One was a 79-year-old man from Craig.

Another was a 37-year-old mother from the Salt Lake City area.

A third was a 19-year-old Silt man who had enjoyed singing in the school choir before graduating from Coal Ridge High School and had interests ranging from racing cars to someday visiting Alaska.

The three were among six people who died in five accidents last year during an eight-month stretch along a roughly 15-mile stretch of Colorado Highway 13 north of Rifle.

Besides being tragedies for the families involved, the accidents may bolster the case state highway officials have been making for funding for upgrades to improve safety along the road between Rifle and Meeker, and farther north toward the Wyoming border.

Three of the fatalities occurred in two wrecks near mile marker 15, as the narrow highway climbs in Garfield County toward the Rio Blanco County line.

"That would be one of the areas that we're trying to add shoulders and passing lanes," said Dave Eller, transportation director for Colorado Department of Transportation Region 3 in western Colorado.

It's hard to know to what degree safety improvements could result in a different outcome in accidents like those that occurred last year. Capt. Rich Duran, of Colorado State Patrol Troop 4C in Glenwood Springs, noted that driver error appeared to be a frequent factor with last year's accidents. But both he and Eller hope that improvements to the road might provide more margin for error and fewer fatalities in the future.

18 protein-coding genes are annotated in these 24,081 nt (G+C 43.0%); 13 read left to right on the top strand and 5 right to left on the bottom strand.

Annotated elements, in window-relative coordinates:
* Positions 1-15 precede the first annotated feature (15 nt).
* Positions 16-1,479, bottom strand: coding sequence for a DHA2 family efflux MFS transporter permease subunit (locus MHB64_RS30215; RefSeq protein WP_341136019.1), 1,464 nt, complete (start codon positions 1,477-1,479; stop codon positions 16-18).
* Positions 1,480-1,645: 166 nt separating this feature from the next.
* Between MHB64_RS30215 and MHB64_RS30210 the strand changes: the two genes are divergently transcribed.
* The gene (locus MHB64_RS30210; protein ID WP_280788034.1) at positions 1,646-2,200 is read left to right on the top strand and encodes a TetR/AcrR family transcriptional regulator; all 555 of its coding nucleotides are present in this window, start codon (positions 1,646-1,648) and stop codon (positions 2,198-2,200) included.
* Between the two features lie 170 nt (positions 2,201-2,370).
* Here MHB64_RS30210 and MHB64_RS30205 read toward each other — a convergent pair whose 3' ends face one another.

"Anything we can do with the engineering piece would definitely help," Duran said.

CDOT is seeking $25 million from the federal Transportation Investment Generating Economic Recovery (TIGER) grant program for upgrades between miles 4 and 16.5 north of Rifle, and the state Transportation Commission would match that money with $35 million. CDOT also is seeking $22 million in rural transportation project funding offered as a result of last year's passage of Senate Bill 267 by the state Legislature, for upgrades between miles 16.5 and 22.7.

CDOT has the right of way acquired for the more northern of the two projects, and also has $4 million in funding in hand right now that it can use on either project. Planned upgrades on various stretches of the combined project areas include wildlife fencing and underpasses, a truck chain-up area, passing lanes, and wider shoulders with rumble strips. Acceleration and deceleration lanes are planned where the highway intersects with Rio Blanco County Road 5, the principal truck access route to oil and gas fields in the Piceance Creek area.

"It's all kind of a wish list at this point," Eller said.

He said an answer on the TIGER grant request should come this spring.

Eller said passing lanes are planned in the area where a double-fatal accident happened last May near mile marker 15. Dewey Tafoya died in the accident when he tried to make a pass while heading north up the hill, changed his mind, hit the vehicle he was trying to pass in the process, and then hit a southbound tractor trailer driven by Nathan Nazer of Roosevelt, Utah. Nazer also died.

In the second fatal accident in that same area that same month, Grand Junction resident Troy Friar, 53, drifted off the road in his vehicle and rolled after he overcorrected. Perhaps no amount of road improvements could have prevented that wreck, however. The Garfield County Coroner's Office said his blood-alcohol content was 0.5 percent, more than six times Colorado's legal limit for driving under the influence.